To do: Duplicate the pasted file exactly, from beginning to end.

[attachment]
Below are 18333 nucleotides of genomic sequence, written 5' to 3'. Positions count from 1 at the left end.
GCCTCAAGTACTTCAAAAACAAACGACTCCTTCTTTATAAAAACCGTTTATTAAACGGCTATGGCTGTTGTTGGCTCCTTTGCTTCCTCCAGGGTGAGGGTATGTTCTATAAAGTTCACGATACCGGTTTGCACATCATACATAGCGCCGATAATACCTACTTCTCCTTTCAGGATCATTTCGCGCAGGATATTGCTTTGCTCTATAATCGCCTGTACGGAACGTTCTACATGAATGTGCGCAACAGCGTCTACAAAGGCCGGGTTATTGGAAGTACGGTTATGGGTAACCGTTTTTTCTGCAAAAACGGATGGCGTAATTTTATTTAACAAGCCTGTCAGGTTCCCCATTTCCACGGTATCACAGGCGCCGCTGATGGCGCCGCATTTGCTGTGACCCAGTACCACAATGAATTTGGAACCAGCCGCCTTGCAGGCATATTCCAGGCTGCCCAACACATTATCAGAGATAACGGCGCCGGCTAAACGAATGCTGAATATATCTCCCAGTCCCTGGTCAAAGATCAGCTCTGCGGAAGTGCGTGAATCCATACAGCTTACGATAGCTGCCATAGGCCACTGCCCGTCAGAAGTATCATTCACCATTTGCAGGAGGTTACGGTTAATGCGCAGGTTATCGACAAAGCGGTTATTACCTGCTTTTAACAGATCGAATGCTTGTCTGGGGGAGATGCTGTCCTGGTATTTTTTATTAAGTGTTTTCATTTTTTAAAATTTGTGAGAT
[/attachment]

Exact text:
Below are 18333 nucleotides of genomic sequence, written 5' to 3'. Positions count from 1 at the left end.
GCCTCAAGTACTTCAAAAACAAACGACTCCTTCTTTATAAAAACCGTTTATTAAACGGCTATGGCTGTTGTTGGCTCCTTTGCTTCCTCCAGGGTGAGGGTATGTTCTATAAAGTTCACGATACCGGTTTGCACATCATACATAGCGCCGATAATACCTACTTCTCCTTTCAGGATCATTTCGCGCAGGATATTGCTTTGCTCTATAATCGCCTGTACGGAACGTTCTACATGAATGTGCGCAACAGCGTCTACAAAGGCCGGGTTATTGGAAGTACGGTTATGGGTAACCGTTTTTTCTGCAAAAACGGATGGCGTAATTTTATTTAACAAGCCTGTCAGGTTCCCCATTTCCACGGTATCACAGGCGCCGCTGATGGCGCCGCATTTGCTGTGACCCAGTACCACAATGAATTTGGAACCAGCCGCCTTGCAGGCATATTCCAGGCTGCCCAACACATTATCAGAGATAACGGCGCCGGCTAAACGAATGCTGAATATATCTCCCAGTCCCTGGTCAAAGATCAGCTCTGCGGAAGTGCGTGAATCCATACAGCTTACGATAGCTGCCATAGGCCACTGCCCGTCAGAAGTATCATTCACCATTTGCAGGAGGTTACGGTTAATGCGCAGGTTATCGACAAAGCGGTTATTACCTGCTTTTAACAGATCGAATGCTTGTCTGGGGGAGATGCTGTCCTGGTATTTTTTATTAAGTGTTTTCATTTTTTAAAATTTGTGAGAT